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What Everyone Should Know About Preventing Ethnic Violence: The Case of Bosnia

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Image source: srebrenica.org.uk

When the Balkans spiraled into violence and genocide in the 90’s, many wondered what caused this resurgence in militant ethnic nationalism and how a similar situation may be countered.

***

The 1990’s were a vibrant decade, that is unless you were living in the Balkans. 1995 was especially bad, as the 11th of July of that year marked the Srebrenica Massacre, which saw Serbian soldiers murder over 8,000 Bosnian Muslims over the span of two weeks. This shocked the world, as it was the first case of a European country resorting to extreme violence and genocide on ethnic lines since World War II. After World War II, the idea that a European country would resort to genocide was unthinkable. As Balkan nations continue to see the consequences of the massacre after over 25 years, it is increasingly evident that more needs to be done to curb ethnic violence.

We must first investigate key causes of ethnic violence. According to V.P. Gagnon, the main driver of ethnic violence is elites that wish to stay in power. Ethnic nationalism is easy to exploit, as creating a scapegoat is extremely effective for keeping elites in power. This is exactly what happened in Yugoslavia, which had previously seen high levels of tolerance and intermarriage in more mixed areas that saw the worst violence during the war. Stuart J. Kaufman argues that elites may take advantage of natural psychological fears of in-group extinction, creating group myths, or stereotypes, of outgroups to fuel hatred against them. While they may take different approaches to this issue, Gagnon and Kaufman agree that the main drivers of ethnic violence are the elites.

David Lake and Donald Rothchild suggest that the main driver of ethnic conflict is collective fears for the future of in-groups. Fear is one of the most important emotions we have because it helps secure our existence in a hostile world. However, fear can easily be exploited by the elites to achieve their personal goals. In a multiethnic society such as Yugoslavia, the rise of an elite that adheres to the prospects of a single ethnic group could prove dangerous and sometimes even disastrous. The destruction of Yugoslavian hegemony under Josip Broz Tito and the resulting explosion of ethnic conflict at the hands of Serbian elites in Bosnia underline this because of the immense fear this created.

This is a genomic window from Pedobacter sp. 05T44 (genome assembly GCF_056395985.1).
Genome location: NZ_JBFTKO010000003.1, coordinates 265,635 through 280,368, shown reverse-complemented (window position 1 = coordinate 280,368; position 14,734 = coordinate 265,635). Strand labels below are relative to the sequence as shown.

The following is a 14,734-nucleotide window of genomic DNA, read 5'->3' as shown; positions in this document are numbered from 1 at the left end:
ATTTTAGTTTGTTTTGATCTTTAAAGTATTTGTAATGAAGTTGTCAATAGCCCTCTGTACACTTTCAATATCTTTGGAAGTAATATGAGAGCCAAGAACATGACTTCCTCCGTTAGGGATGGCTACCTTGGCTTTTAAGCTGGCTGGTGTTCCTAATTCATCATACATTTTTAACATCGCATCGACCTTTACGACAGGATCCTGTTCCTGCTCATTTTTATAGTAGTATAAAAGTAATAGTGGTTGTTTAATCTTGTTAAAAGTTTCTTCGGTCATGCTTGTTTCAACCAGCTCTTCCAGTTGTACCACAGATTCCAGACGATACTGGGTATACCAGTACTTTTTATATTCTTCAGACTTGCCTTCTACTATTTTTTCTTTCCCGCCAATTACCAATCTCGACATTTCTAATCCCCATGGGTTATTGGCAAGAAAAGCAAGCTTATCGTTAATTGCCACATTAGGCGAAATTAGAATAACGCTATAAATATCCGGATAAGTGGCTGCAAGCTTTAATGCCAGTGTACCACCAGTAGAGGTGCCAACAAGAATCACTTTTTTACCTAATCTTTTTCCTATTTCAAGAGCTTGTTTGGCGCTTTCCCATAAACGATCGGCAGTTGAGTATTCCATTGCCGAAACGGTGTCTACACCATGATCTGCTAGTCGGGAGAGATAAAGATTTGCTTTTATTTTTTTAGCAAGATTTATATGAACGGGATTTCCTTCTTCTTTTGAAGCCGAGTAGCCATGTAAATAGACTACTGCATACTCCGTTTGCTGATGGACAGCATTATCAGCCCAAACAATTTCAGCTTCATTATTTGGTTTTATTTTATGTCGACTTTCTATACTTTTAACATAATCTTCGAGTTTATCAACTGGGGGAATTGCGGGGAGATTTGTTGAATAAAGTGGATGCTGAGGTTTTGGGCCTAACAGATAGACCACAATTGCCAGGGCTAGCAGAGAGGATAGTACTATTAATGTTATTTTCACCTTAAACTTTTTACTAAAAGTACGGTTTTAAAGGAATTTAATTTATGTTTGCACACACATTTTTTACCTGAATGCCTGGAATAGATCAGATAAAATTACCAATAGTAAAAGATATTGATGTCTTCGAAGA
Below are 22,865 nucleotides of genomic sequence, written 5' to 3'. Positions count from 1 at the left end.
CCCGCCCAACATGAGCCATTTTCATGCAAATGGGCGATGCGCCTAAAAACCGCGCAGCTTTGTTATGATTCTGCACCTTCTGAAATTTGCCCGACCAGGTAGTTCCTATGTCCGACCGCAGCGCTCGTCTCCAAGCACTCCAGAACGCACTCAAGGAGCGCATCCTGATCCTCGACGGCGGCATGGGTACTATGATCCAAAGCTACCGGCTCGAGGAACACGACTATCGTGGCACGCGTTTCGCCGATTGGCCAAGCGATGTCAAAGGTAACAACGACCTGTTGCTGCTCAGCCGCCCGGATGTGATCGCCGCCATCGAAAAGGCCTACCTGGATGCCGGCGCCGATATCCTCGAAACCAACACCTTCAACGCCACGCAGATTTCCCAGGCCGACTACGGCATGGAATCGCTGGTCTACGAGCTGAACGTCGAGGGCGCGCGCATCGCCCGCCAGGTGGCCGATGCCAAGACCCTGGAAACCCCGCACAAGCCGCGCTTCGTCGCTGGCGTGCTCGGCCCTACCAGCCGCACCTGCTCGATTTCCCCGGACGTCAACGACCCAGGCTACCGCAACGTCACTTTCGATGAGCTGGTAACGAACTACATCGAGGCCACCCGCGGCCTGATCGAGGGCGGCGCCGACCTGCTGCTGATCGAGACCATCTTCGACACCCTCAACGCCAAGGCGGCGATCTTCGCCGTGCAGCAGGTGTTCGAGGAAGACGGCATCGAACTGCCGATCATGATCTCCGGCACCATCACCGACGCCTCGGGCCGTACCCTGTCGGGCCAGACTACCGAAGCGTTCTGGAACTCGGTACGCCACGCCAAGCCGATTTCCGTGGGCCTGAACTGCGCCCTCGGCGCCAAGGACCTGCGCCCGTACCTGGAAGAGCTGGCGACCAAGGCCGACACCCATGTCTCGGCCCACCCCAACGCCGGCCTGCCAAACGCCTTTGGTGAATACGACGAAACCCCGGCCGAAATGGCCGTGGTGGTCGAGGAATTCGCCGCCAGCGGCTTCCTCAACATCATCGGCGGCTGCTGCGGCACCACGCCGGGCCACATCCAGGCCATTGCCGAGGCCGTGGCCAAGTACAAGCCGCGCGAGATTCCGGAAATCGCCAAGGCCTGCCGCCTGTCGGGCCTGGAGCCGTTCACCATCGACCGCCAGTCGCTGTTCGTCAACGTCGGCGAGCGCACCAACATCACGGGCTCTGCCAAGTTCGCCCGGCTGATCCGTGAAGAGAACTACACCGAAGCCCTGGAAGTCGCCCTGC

Regions with high Serb populations in Bosnia sought independence from the rest of the country when they found themselves separated from Serbia by the dissolution of Yugoslavia. Republika Srpska was formed by these alienated Serbs. The leadership and elites in Serbia riled up the Serb population of Republika Srpska by stereotyping and demonizing Bosnian Muslims as “descendants of the Turkish oppressors”. This scared the Serbs in Bosnia so much so that they obeyed the elites of Serbia in supporting and fighting for the independence of Republika Srpska by any means necessary. As was seen in Srebrenica, they were not opposed to genocide.

We know how the elites fuel ethnic tensions to secure power as well of the devastating effects of these tensions reaching their boiling point. But what could be done to address ethnic conflict? David Welsh suggests that a remedy for ethnic conflict could be the complete enfranchisement of ethnic minorities and deterrence towards ethnic cleansing. This means that we must ensure that ethnic minorities are able to have a say in a democratic system that caters to all ethnicities equally. Fostering aversion to genocide is also vital toward addressing ethnic conflict because it is the inevitable result of unchecked ethnic conflict.

There is also the issue of members of ethnic groups voting for candidates and parties on ethnic lines. For example, in the United States, White American voters have shown to prefer White candidates over African American candidates, and vice versa. Keep in mind that the United States has a deep history of ethnic conflict, including the centuries-long subjugation of African Americans by White Americans.

Ethnic violence is horrifying and destructive, but it can be prevented. The first measure would be the establishment of a representative democracy, where members of all ethnicities are accurately represented. Another measure would be to make ethnic conflict and ethnic stereotyping taboo so that the average person would not resort to genocidal behavior once things go wrong. Lastly, making people feel secure is the most important step towards preventing ethnic conflict. If the people feel secure enough, they will not even need to think about ethnic violence. In short, while it is important to consider the differences of the various ethnic groups in a multiethnic society, it is vital that each group is kept represented and secure, free of any fears of subjugation.

While the case of Bosnia was extremely unfortunate, it provides an integral view into what could happen if perceived subjugation and fear of eradication reaches a breaking point. As was seen in Bosnia, ethnic violence can be extremely violent, resulting in untold suffering and death. That is why we must take necessary steps towards de-escalation and remediation of ethnic conflicts. These measures can, quite literally, save millions of lives.